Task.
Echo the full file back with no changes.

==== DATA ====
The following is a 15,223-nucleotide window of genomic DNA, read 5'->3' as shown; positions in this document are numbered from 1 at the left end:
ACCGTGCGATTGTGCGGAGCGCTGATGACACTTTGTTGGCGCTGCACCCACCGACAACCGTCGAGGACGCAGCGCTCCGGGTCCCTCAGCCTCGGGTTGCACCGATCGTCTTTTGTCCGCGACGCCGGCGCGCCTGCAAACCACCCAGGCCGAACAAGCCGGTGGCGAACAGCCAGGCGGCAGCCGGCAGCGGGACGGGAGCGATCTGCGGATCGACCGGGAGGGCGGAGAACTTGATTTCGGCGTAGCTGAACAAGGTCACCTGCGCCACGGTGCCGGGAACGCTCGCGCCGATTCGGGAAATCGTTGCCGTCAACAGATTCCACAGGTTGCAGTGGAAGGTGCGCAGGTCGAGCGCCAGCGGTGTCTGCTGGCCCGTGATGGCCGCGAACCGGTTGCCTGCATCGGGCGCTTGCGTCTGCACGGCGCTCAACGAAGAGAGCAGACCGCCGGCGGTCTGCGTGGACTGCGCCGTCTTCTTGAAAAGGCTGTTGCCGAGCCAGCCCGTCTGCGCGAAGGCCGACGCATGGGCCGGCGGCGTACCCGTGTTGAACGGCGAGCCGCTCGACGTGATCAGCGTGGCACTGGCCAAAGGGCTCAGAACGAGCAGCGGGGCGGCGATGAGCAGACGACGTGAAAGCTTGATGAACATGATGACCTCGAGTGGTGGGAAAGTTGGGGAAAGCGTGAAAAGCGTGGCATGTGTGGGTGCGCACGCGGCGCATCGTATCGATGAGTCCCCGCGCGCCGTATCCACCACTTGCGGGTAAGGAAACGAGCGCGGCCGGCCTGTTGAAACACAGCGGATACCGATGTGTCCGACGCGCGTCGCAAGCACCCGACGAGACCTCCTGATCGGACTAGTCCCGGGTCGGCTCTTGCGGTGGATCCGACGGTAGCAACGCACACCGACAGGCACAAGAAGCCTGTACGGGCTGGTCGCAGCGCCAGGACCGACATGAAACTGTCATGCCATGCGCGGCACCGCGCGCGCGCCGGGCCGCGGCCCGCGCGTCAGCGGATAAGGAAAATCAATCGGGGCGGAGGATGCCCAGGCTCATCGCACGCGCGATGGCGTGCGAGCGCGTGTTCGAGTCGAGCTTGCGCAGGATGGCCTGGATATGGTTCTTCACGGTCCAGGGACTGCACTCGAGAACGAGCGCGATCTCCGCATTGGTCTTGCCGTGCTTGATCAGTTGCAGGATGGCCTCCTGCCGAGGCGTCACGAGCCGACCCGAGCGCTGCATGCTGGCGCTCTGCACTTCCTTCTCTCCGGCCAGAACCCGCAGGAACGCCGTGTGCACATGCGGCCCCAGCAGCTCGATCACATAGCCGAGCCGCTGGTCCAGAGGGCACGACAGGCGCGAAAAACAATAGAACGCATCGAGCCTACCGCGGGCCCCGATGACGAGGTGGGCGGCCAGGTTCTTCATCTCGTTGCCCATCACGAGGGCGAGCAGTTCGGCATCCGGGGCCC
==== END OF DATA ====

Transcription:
The following is a 15,223-nucleotide window of genomic DNA, read 5'->3' as shown; positions in this document are numbered from 1 at the left end:
ACCGTGCGATTGTGCGGAGCGCTGATGACACTTTGTTGGCGCTGCACCCACCGACAACCGTCGAGGACGCAGCGCTCCGGGTCCCTCAGCCTCGGGTTGCACCGATCGTCTTTTGTCCGCGACGCCGGCGCGCCTGCAAACCACCCAGGCCGAACAAGCCGGTGGCGAACAGCCAGGCGGCAGCCGGCAGCGGGACGGGAGCGATCTGCGGATCGACCGGGAGGGCGGAGAACTTGATTTCGGCGTAGCTGAACAAGGTCACCTGCGCCACGGTGCCGGGAACGCTCGCGCCGATTCGGGAAATCGTTGCCGTCAACAGATTCCACAGGTTGCAGTGGAAGGTGCGCAGGTCGAGCGCCAGCGGTGTCTGCTGGCCCGTGATGGCCGCGAACCGGTTGCCTGCATCGGGCGCTTGCGTCTGCACGGCGCTCAACGAAGAGAGCAGACCGCCGGCGGTCTGCGTGGACTGCGCCGTCTTCTTGAAAAGGCTGTTGCCGAGCCAGCCCGTCTGCGCGAAGGCCGACGCATGGGCCGGCGGCGTACCCGTGTTGAACGGCGAGCCGCTCGACGTGATCAGCGTGGCACTGGCCAAAGGGCTCAGAACGAGCAGCGGGGCGGCGATGAGCAGACGACGTGAAAGCTTGATGAACATGATGACCTCGAGTGGTGGGAAAGTTGGGGAAAGCGTGAAAAGCGTGGCATGTGTGGGTGCGCACGCGGCGCATCGTATCGATGAGTCCCCGCGCGCCGTATCCACCACTTGCGGGTAAGGAAACGAGCGCGGCCGGCCTGTTGAAACACAGCGGATACCGATGTGTCCGACGCGCGTCGCAAGCACCCGACGAGACCTCCTGATCGGACTAGTCCCGGGTCGGCTCTTGCGGTGGATCCGACGGTAGCAACGCACACCGACAGGCACAAGAAGCCTGTACGGGCTGGTCGCAGCGCCAGGACCGACATGAAACTGTCATGCCATGCGCGGCACCGCGCGCGCGCCGGGCCGCGGCCCGCGCGTCAGCGGATAAGGAAAATCAATCGGGGCGGAGGATGCCCAGGCTCATCGCACGCGCGATGGCGTGCGAGCGCGTGTTCGAGTCGAGCTTGCGCAGGATGGCCTGGATATGGTTCTTCACGGTCCAGGGACTGCACTCGAGAACGAGCGCGATCTCCGCATTGGTCTTGCCGTGCTTGATCAGTTGCAGGATGGCCTCCTGCCGAGGCGTCACGAGCCGACCCGAGCGCTGCATGCTGGCGCTCTGCACTTCCTTCTCTCCGGCCAGAACCCGCAGGAACGCCGTGTGCACATGCGGCCCCAGCAGCTCGATCACATAGCCGAGCCGCTGGTCCAGAGGGCACGACAGGCGCGAAAAACAATAGAACGCATCGAGCCTACCGCGGGCCCCGATGACGAGGTGGGCGGCCAGGTTCTTCATCTCGTTGCCCATCACGAGGGCGAGCAGTTCGGCATCCGGGGCCC